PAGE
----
* Favorable financing conditions bolster deals
* More large-scale deals expected in Germany in 2013
* Sale of Ista, Scandlines, CeramTec launching shortly
By Arno Schuetze
FRANKFURT, Feb 19 Buyout firms are putting a
raft of German assets on the block as recovering markets improve
the availability of bank financing and create the most
attractive exit prices for years.
Among companies looking for new owners are metering company
Ista, ferry group Scandlines, industrial ceramics group Ceramtec
and logistics group Unifeeder.
"Everyone wants to invest in Germany and the Nordics, that's
why 2012 has seen already seen record-breaking prices in M&A
deals," a Germany-based partner of a big U.S.-based private
equity group said, adding he expects the development to continue
In the absence of high-yielding investment opportunities,
the euro zone's largest and most resilient economy is witnessing
high interest for some of the names in private equity
portfolios, bankers said.
Private equity managers - many of whom will gather at the
annual SuperReturn conference in Berlin next week - need to
divest assets to show they can make money for their investors
and raise new funds.
Some of the assets currently being put on the block were
bought in boom times when capital and debt to finance
acquisitions were easily available.
Bankers say that financing markets are now almost back to
Private equity managers acknowledged it was hard during the
financial crisis to get a return on highly-leveraged deals
struck during a time of easy finance and sometimes the assets
were at risk of default.
But that perception has started to change.
"What errors? Leverage was high in 2006/07 deals, but there
haven't been a lot of defaults," one private equity manager
Turning to the present day, he acknowledged that while some
parts of the market, such as bond-driven deals, were becoming
over-heated, the same was not true of the market as a whole.
In Germany, bankers said they are expecting to see many more
large deals this year and a level of medium-sized transactions
that would be stable at least.
Among bigger deals are the sale of energy-metering firm Ista
and ferry group Scandlines, with information
packages due to be sent out in the next couple of
Charterhouse and CVC are expected to get
up to 3 billion euros ($4 billion) for Ista, while 3i
and Allianz Capital Partners could pull in up to 1.4
billion for Scandlines.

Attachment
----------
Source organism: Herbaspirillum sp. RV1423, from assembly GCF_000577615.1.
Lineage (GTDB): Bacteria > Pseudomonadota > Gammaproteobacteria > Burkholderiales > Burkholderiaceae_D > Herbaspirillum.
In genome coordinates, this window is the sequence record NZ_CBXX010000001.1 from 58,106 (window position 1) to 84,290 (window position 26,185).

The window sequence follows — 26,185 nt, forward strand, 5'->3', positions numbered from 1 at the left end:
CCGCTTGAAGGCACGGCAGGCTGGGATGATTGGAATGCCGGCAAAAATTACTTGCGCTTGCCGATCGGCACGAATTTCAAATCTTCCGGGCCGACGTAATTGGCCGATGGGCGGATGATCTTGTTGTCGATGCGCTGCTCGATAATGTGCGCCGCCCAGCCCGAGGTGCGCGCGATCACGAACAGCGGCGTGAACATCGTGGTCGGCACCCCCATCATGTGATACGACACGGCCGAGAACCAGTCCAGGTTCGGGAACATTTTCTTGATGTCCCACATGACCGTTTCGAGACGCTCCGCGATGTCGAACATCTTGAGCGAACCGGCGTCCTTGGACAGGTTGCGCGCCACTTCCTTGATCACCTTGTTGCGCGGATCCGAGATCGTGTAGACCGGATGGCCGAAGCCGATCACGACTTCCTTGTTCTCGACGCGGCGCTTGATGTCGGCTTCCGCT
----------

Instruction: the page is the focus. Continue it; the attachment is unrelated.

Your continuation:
Goldman Sachs and KKR are also preparing the
flotation of fork lift truck maker Kion, which is
likely to be valued at more than 2 billion euros and could take
place after the summer break, sources close to the investors
In two transactions that have caught the attention of big
private equity investors, U.S.-based chemicals group Rockwood
has put German assets Sachtleben and CeramTec on the
block, sources close to the deal said.
While large transactions are gaining pace, bankers continue
to work on a flurry of medium-sized deals in Germany.
Montagu has hired UBS to explore options for
internet service provider Host Europe, and with the help of
Hawkpoint is seeking bidders for logistics group Unifeeder, each
deal potentially worth more than 400 million euros.
Star Capital also has two disposals of up to 200 million
euros on its plate.
It is expecting final bids for manufacturer Blohm + Voss Oil
Tools before Easter in a deal organised by Macquarie and will
shortly send out information on retirement home operator
Alloheim, sources close to the transaction said.
Taros Capital has asked for bids for its car parts maker
Carcoustics by mid-March. In the sale, which is being run by
Macquarie, the investor is hoping to attract offers of around
130 million euros, sources close to the deal said.
Private equity investor bluO has hired Rothschild to advise
on the sale of specialty chemicals group AlzChem, while
family-owned car parts groups Scherer&Trier and PV Automotive
have also hired banks for a strategic review which is likely to
result in a sale to private equity investors, sources familiar
with the situation said.
The private equity investors, banks and companies declined
to comment, except for Star Capital, Taros Capital, and
Scherer&Trier, which were not immediately available for comment.